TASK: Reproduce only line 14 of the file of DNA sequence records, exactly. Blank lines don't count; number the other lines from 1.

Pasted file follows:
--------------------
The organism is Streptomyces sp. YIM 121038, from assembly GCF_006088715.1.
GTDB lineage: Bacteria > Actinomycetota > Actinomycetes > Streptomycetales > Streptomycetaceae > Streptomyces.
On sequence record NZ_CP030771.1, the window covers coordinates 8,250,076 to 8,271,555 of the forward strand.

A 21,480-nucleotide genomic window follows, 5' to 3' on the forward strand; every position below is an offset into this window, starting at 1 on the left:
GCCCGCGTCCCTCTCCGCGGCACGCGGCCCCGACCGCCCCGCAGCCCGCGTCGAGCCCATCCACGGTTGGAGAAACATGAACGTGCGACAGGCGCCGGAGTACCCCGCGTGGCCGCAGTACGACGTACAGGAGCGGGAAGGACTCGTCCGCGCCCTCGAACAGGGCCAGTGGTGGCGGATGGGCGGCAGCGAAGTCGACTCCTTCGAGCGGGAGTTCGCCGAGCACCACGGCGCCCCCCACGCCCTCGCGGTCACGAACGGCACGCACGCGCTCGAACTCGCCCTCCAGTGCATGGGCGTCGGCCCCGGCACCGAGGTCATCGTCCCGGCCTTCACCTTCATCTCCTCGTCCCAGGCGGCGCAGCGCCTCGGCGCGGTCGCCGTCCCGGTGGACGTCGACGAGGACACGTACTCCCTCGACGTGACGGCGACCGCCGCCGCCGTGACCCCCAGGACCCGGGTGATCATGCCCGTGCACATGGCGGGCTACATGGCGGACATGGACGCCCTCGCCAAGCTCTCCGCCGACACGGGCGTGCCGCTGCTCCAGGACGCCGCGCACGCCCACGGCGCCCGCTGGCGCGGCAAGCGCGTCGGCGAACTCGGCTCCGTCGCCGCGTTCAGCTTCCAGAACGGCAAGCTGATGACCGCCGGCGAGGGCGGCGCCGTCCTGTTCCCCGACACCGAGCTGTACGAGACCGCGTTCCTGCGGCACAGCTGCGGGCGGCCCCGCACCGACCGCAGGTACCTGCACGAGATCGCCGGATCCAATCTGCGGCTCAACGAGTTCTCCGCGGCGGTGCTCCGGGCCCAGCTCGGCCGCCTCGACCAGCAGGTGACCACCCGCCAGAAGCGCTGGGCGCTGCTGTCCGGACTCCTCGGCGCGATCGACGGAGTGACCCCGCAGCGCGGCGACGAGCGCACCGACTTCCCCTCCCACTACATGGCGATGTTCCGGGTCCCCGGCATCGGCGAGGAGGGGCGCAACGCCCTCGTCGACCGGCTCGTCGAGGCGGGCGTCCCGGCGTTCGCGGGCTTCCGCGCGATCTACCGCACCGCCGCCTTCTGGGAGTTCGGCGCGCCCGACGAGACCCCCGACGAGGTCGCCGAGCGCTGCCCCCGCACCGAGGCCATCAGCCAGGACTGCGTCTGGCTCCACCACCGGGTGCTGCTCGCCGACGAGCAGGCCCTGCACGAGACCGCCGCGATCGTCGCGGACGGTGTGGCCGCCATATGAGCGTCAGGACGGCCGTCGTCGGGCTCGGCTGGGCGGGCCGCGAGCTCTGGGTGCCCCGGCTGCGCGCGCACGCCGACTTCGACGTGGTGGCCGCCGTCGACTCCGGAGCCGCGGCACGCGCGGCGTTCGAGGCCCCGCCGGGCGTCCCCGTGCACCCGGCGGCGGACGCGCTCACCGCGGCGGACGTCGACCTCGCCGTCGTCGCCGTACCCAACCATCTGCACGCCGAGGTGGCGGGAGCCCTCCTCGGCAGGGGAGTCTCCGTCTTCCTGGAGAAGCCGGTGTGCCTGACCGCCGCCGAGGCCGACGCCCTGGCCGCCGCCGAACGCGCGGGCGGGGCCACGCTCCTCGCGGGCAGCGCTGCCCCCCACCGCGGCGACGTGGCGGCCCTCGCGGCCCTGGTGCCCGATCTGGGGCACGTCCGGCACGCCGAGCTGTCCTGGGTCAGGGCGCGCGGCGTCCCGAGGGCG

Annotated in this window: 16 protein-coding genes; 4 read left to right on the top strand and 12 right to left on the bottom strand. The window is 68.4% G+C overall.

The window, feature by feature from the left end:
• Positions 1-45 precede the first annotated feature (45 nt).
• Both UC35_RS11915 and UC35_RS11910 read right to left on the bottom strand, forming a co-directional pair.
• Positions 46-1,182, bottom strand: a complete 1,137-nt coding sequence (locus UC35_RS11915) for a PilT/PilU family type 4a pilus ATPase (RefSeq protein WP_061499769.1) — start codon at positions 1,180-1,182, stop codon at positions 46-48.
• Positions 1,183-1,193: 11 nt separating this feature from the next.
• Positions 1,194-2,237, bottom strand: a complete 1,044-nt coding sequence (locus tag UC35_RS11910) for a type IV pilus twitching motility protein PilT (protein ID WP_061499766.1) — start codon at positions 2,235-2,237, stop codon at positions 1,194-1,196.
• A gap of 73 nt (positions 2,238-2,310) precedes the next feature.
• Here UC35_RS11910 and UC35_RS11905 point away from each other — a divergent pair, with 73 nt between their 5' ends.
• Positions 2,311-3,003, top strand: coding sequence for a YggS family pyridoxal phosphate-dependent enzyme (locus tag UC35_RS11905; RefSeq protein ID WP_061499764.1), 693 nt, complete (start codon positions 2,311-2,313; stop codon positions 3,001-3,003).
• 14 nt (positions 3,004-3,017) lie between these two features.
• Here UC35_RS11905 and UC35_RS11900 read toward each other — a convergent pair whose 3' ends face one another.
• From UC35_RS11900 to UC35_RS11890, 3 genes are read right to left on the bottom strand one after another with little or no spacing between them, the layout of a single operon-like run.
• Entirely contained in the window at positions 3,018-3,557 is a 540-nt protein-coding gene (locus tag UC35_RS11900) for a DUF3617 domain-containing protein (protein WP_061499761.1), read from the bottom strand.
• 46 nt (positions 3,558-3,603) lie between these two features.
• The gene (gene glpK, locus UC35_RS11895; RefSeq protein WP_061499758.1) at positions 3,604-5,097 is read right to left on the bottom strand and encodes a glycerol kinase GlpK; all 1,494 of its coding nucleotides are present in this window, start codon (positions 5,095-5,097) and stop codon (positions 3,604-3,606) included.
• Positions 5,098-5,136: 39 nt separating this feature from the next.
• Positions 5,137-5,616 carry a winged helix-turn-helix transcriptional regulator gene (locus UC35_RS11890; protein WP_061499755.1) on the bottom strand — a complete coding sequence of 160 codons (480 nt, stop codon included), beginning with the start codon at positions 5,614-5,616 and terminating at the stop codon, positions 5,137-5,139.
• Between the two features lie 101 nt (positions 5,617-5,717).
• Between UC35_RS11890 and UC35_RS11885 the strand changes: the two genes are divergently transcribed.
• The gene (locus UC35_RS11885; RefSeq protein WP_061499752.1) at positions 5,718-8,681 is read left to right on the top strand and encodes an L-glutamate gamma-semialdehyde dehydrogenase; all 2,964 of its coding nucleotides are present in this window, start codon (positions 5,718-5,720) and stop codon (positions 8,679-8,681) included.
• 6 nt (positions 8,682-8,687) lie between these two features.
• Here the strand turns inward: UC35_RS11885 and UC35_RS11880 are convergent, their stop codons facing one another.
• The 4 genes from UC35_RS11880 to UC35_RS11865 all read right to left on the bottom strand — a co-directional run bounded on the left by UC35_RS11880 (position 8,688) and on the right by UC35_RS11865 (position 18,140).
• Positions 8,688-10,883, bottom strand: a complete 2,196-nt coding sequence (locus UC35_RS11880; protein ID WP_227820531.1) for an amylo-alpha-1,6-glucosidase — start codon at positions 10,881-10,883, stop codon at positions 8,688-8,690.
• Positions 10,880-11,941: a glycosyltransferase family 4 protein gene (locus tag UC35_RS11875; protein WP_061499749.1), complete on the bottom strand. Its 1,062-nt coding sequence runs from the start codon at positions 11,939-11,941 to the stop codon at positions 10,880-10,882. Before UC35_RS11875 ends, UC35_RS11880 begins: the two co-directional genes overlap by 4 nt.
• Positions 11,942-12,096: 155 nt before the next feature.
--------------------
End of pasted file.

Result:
• Here UC35_RS11910 and UC35_RS11905 point away from each other — a divergent pair, with 73 nt between their 5' ends.